5.   Secure the edges with pins.   (These do not have to be glass head pins) a7

6.  Here's a photo showing what both sides should look like before heading to the sewing machine.  a9

7.  Start sewing your pieces together.   You will want to sew just under (scant) 1/4" seam. This is much easier with a walking foot.
Start sewing at about an inch away from one of the corners.

8.  Pivot at the corners, b2

9.  Continue sewing all the way around, but leave a couple inches UNsewn.  Backstitch to secure.

10.  Now it should look like this:  b6   Trim your corners if you want,  or leave them UNtrimmed for more rounded corners.  b8

11.  Flip the whole thing inside out - it should look like this:  b5

12.  Fold the seams of the open area in, and secure with a glass-head pin.  Spritz with water, and iron your quilt sandwich flat.  b9

13.  Start sewing around the edges, about 1/8" away from the edge.
c1  Remove the pin and secure the opening. c2

14.  Now they should look a little something like this:  c3   Really, you could stop here. . And most sane people probably WOULD!

15.  Lastly, if you wish, you can quilt as desired.  I chose to go feather crazy.  c4


***Also, if you would like to quilt your coasters like me, this is how I do it:
Start in one corner, and make a squiggly line:

Follow that line back to the beginning, and then start making your feathers on whatever side is easiest for you to start with.  For me it is the right side of the feather vein.  c6

Then go back to the beginning, and do the other side.  c8

I used Aurifil's Polyester Longarm Thread for the top AND Bobbin in this project.   It worked beautifully in my DSM (Janome.)  BUT, you will have to have a vertical thread holder because the cone is very big.  
I also quilted a whole quilt with this thread in my longarm (Juki.)  It did not work very well in the TOP, because the spool is so heavy, it didn't want to turn smoothly, making the tension mess up, and thread break.  BUT, I quilted the whole quilt successfully using it as the bobbin thread.   I actually LOVED it as the bobbin thread.   Not only is it totally lint-free, but it has that same amazing Aurifil property in that you can wind SO MUCH in just one bobbin!  I only had to use 4 bobbin-fulls for a 50" x 60" quilt!  What's not to love?!?! 

Friday, August 10, 2012

4 Clothing Quilts

I recently reconnected with a friend I went to school with via facebook.  Elizabeth does quilling, makes jewelry, and the occasional quilt.  I also befriended her mother on facebook.  Elizabeth's Mom, Jacqueline, lost her Mother recently.  Jacqueline and Elizabeth saved a bunch of her clothing with the intention of having it made into a quilt.   Jacqueline separated the clothing by color into 4 stacks, and each stack would be made into a different quilt.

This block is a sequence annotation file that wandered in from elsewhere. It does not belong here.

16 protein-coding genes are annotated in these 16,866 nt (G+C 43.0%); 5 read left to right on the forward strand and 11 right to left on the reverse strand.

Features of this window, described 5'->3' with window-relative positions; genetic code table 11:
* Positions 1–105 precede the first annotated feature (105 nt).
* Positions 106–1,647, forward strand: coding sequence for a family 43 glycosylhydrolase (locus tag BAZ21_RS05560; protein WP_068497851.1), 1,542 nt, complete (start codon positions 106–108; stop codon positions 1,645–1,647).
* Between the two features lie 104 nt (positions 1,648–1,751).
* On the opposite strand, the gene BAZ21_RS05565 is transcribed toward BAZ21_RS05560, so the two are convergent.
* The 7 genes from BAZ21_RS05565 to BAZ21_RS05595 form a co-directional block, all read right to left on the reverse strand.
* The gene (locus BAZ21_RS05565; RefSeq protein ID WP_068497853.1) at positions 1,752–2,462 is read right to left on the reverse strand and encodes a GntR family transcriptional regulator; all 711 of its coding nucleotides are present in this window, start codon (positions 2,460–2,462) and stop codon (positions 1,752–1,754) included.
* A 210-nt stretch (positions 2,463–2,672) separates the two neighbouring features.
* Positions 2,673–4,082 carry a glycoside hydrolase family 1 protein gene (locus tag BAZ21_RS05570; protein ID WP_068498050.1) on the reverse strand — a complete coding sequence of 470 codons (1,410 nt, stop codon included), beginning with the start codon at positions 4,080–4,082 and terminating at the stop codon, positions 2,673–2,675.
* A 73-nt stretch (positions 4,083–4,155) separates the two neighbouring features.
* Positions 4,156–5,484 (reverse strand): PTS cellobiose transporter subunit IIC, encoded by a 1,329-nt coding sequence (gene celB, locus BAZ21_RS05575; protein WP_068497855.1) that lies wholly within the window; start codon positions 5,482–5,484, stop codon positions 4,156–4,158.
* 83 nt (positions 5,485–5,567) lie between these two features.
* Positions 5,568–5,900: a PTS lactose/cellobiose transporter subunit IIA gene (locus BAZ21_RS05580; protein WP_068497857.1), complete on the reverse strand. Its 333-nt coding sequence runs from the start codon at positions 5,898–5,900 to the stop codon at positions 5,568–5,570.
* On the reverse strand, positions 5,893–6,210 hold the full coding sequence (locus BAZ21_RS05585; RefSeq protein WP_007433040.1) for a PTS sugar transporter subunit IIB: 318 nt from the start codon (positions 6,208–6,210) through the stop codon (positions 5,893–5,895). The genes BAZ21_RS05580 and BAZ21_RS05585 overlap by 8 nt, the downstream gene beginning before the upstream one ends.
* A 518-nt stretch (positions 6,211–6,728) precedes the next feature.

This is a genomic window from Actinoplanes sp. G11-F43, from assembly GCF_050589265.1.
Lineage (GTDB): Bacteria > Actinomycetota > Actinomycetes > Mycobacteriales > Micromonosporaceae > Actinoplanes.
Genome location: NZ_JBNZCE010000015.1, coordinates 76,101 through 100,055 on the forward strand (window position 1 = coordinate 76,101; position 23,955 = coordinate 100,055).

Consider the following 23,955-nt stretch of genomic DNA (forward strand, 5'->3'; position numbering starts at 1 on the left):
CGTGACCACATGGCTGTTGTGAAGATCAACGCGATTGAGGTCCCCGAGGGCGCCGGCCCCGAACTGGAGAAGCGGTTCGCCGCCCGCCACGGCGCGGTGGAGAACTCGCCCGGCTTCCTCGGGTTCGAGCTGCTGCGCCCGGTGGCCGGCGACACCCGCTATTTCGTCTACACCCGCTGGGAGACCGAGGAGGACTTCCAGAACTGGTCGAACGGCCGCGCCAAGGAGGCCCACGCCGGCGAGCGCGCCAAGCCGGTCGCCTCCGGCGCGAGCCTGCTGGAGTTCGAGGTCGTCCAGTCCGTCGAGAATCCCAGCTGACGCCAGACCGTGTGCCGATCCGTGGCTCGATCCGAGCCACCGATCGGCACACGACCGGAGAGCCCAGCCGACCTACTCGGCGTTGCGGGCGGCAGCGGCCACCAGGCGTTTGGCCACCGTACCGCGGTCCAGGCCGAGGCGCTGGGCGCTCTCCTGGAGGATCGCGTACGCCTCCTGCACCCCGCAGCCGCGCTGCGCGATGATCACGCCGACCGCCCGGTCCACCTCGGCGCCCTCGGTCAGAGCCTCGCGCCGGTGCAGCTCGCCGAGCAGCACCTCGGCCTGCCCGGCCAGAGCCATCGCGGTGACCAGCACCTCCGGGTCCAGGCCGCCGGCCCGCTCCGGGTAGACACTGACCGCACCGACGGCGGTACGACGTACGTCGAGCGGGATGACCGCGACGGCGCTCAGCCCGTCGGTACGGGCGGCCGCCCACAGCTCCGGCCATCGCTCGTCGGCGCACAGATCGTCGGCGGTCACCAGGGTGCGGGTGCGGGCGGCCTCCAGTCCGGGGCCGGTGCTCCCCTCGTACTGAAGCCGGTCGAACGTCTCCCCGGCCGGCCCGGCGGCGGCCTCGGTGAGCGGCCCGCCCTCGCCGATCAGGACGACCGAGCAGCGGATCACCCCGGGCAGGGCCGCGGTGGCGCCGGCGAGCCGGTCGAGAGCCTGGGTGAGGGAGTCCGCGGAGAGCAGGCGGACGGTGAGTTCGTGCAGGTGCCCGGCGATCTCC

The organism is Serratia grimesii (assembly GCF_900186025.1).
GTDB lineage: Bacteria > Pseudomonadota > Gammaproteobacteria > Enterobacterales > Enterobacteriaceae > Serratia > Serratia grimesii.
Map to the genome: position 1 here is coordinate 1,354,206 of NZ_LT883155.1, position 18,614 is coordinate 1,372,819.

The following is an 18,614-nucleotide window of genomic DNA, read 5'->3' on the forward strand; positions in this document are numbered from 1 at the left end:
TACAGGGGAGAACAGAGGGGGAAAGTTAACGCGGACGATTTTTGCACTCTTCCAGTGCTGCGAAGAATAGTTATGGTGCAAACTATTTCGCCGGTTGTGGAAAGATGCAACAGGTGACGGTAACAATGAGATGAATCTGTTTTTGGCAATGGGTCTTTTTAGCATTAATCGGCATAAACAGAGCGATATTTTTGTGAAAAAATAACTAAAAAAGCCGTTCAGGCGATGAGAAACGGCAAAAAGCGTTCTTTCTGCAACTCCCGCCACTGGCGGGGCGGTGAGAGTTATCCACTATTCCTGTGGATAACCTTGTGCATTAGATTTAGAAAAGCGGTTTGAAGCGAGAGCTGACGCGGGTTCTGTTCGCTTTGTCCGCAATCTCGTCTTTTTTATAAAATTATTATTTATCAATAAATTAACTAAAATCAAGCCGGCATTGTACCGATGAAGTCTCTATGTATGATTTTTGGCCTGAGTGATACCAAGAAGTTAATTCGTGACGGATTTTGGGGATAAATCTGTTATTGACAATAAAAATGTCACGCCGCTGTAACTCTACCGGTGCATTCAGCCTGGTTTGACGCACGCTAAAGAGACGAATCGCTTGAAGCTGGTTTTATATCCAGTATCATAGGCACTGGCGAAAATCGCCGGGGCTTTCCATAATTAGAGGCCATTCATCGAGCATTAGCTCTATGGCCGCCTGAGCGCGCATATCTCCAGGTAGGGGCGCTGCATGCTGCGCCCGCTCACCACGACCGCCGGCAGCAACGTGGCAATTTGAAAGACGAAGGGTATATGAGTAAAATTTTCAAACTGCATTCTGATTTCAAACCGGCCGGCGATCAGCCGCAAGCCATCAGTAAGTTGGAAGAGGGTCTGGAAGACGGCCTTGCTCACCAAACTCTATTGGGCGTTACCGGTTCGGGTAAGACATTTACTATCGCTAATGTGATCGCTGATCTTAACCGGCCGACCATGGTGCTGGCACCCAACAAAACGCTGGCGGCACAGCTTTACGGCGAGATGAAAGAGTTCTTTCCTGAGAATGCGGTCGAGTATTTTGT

I've made several T-shirt quilts, but never made a quilt out of just clothing.   To be honest, a year ago, I probably wouldn't have felt confident enough to make a quilt out of clothing.   Working with a variety of different fabrics raises the difficulty level significantly.  Some fabrics are stretchy, some are very thin, and some fray like crazy.  Using a lightweight fusible stablizer on some of the stretchy and thin fabrics helped a great deal.  All-in-all I think they turned out quite well.  I gained alot of confidence with these quilts and look forward to working with clothing again. 
These are the stacks of clothing, after I had removed all of the seams, and unusable stuff.  

I started with the blue fabrics first.  Since there were more of them than the others, I choose the blues to use for the Log Cabin quilt.   This is a combination of log cabin blocks and pocket blocks.  (Pockets from the clothing) This is actually the first time I have made a log cabin quilt.  Strips are 1.5" finished. 

Next quilt I started on was the purples.  Here are all of my squares, with drawn stitching lines for HSTs.  

and here are all my HSTs, pressed and ready to be sewn. =cD

The finished top.  

I used the "Trail to Treadlonia" block for the greens.  Since there were not a whole lot of green fabrics, I used a white background fabric for this quilt.  

Here are all my TTT blocks trimmed, and a pile of trimmings. ;c) 

TTT blocks hanging on the wall.  I was thinking about adding the pockets to this one, but it didn't look quite right. 

For the red group, I kept it simple.  Just some simple 3" finished squares and pockets.  

Here are all my quilt tops, and backings.  The backings are all homespuns. 

 Closeup shot of the quilting on the green quilt.  For the Green and Red Quilt I used this super thick batting.  It was very hard on my back and shoulders, but it really turned out good I think.
 Quilting on the Red quilt.
Quilting on the Blue Quilt

Quilting on the Purple Quilt

Finished Purple Quilt

Finished Red Quilt

Finished Blue Quilt

Finished Green Quilt